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Home > Cats > 6 Ideas on How to Help Your Cat Gain Weight Safely: Vet Approved Tips

6 Ideas on How to Help Your Cat Gain Weight Safely: Vet Approved Tips

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Dr. Maxbetter Vizelberg

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The information is current and up-to-date in accordance with the latest veterinarian research.

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When dealing with weight issues in cats, it’s a lot more common to see cats that need to shed a few pounds rather than put them on. However, if your cat is too skinny, you’re probably eager to help them get back to a healthy weight. Here are six ideas on how to help your cat gain weight. Remember to check with your veterinarian before changing your cat’s diet or lifestyle.


The 6 Ways to Help Your Cat Gain Weight

1. Find Out Why They’re Losing Weight

Need to see a vet?: Yes
Supplies needed: Depends on the diagnosis

The first step in helping your cat gain weight is to find out why it can’t keep it on in the first place. Medical causes of weight loss are extensive, and it won’t do you much good to try other weight-gaining methods if you don’t treat underlying conditions first.

Schedule an appointment with your veterinarian for a physical exam. Your vet may suggest tests, including blood work, urine or fecal checks, and X-rays. Your cat’s weight loss could be caused by something as simple as an intestinal parasite or as complex as kidney disease, hyperthyroidism, or cancer. Also, the importance of dental health cannot be understated. A sore mouth or resorptive lesions of the teeth can make chewing food very painful!

2. Diet Change

Need to see a vet?: Often
Supplies needed: Canned food, high-calorie food, prescription diet

Another idea to help your cat gain weight is to change its diet. Many medical causes of weight loss require a special diet, and it’s essential to look for a diagnosis first. If your cat is recuperating from an illness or needs more calories, new food can also help.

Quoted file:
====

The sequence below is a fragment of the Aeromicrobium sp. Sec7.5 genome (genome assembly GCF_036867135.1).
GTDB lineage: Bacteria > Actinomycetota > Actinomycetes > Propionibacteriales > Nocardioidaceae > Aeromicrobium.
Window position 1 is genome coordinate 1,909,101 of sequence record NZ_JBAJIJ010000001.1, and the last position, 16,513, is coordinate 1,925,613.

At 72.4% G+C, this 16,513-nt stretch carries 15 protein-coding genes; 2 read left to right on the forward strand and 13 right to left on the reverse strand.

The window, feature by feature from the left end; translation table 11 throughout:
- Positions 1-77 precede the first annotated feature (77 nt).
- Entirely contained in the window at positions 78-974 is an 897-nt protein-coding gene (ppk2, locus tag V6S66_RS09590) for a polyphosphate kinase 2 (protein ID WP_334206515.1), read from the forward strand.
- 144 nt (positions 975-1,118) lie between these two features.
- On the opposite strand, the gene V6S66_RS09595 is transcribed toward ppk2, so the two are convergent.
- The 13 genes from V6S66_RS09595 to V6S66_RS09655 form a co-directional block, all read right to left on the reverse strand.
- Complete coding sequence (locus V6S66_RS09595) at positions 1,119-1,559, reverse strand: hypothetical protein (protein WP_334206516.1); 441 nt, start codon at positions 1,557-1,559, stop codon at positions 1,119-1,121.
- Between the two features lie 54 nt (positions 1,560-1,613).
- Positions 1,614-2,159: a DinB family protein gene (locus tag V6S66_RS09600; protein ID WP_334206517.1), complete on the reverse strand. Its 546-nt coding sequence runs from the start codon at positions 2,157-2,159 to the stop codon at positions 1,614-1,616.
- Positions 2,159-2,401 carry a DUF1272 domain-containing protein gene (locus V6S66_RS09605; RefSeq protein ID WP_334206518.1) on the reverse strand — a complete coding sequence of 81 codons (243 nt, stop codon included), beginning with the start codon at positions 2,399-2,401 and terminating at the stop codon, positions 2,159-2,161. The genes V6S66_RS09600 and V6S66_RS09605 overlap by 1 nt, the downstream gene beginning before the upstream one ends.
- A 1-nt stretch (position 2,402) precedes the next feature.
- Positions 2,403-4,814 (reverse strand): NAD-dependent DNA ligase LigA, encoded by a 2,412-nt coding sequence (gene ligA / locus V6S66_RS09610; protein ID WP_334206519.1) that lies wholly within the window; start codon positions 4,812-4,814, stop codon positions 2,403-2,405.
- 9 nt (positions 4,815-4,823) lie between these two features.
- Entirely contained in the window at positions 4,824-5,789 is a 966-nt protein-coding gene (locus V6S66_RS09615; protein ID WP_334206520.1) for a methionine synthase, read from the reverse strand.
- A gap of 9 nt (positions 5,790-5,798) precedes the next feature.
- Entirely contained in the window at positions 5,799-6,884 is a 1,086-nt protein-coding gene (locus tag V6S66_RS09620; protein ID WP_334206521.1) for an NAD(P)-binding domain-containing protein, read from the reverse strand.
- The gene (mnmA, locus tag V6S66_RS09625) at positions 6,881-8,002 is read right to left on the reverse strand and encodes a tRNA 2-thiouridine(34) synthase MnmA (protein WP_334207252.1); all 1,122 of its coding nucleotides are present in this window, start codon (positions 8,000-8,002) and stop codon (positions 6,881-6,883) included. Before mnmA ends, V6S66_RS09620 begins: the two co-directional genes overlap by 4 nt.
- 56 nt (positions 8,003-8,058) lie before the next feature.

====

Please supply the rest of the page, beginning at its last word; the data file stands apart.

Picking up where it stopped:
Potential options include switching to canned food, which often smells and tastes better to kitties struggling with their appetite. Your vet may also suggest a more calorie-dense diet, so your cat gets more nutrition per bite. In other cases, the recommended diet may be more digestible or contain specific ingredients to address your cat’s condition.

cat not eating the food
Image By: Elena Kutepova, Shutterstock

3. Feed More Food

Need to see a vet?: Sometimes
Supplies needed: Extra bowls, automatic feeder, food

Cats that are underweight due to lack of access to food may need to eat more for a while to help them gain weight. Stray or recently adopted kitties are often underweight simply because they struggle to find enough food. To avoid a swing in the opposite direction, ask your vet to calculate your cat’s base calorie requirements per day and how much extra they should eat to gain weight.

An excellent place to start is by offering your cat 20% more calories than its basic requirement. You can either free-feed your cat or offer small, frequent meals. Make sure to weigh your cat frequently, so you know when it’s time to cut back to their regular calorie count.

Complement this information by using our cat calculator tool here:

The exact amount of calories an individual animal needs to maintain a healthy weight is variable and influenced by many factors including genetics, age, breed, and activity level. This tool is meant to be used only as a guideline for healthy individuals and does not substitute veterinary advice